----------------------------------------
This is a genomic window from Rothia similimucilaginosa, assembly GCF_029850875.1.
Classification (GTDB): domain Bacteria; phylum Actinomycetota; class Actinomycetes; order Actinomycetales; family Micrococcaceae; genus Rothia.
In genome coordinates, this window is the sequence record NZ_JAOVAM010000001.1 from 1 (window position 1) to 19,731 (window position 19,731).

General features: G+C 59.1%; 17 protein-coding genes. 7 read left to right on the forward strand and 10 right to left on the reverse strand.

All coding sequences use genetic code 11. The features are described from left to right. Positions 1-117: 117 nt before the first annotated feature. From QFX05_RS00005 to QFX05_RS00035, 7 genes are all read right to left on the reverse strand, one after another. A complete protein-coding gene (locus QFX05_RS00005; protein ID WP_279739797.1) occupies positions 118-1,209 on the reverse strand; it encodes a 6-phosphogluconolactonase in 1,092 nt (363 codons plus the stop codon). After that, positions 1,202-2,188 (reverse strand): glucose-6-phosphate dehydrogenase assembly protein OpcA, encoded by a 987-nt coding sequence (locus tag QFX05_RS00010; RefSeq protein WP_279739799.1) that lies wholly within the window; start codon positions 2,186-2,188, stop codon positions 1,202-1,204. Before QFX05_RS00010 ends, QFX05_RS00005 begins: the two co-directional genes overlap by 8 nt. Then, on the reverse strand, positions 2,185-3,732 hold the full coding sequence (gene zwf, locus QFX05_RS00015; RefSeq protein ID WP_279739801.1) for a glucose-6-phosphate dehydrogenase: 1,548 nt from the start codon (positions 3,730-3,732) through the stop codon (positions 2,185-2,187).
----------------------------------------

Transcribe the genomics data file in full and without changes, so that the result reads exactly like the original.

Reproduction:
This is a genomic window from Rothia similimucilaginosa, assembly GCF_029850875.1.
Classification (GTDB): domain Bacteria; phylum Actinomycetota; class Actinomycetes; order Actinomycetales; family Micrococcaceae; genus Rothia.
In genome coordinates, this window is the sequence record NZ_JAOVAM010000001.1 from 1 (window position 1) to 19,731 (window position 19,731).

General features: G+C 59.1%; 17 protein-coding genes. 7 read left to right on the forward strand and 10 right to left on the reverse strand.

All coding sequences use genetic code 11. The features are described from left to right. Positions 1-117: 117 nt before the first annotated feature. From QFX05_RS00005 to QFX05_RS00035, 7 genes are all read right to left on the reverse strand, one after another. A complete protein-coding gene (locus QFX05_RS00005; protein ID WP_279739797.1) occupies positions 118-1,209 on the reverse strand; it encodes a 6-phosphogluconolactonase in 1,092 nt (363 codons plus the stop codon). After that, positions 1,202-2,188 (reverse strand): glucose-6-phosphate dehydrogenase assembly protein OpcA, encoded by a 987-nt coding sequence (locus tag QFX05_RS00010; RefSeq protein WP_279739799.1) that lies wholly within the window; start codon positions 2,186-2,188, stop codon positions 1,202-1,204. Before QFX05_RS00010 ends, QFX05_RS00005 begins: the two co-directional genes overlap by 8 nt. Then, on the reverse strand, positions 2,185-3,732 hold the full coding sequence (gene zwf, locus QFX05_RS00015; RefSeq protein ID WP_279739801.1) for a glucose-6-phosphate dehydrogenase: 1,548 nt from the start codon (positions 3,730-3,732) through the stop codon (positions 2,185-2,187).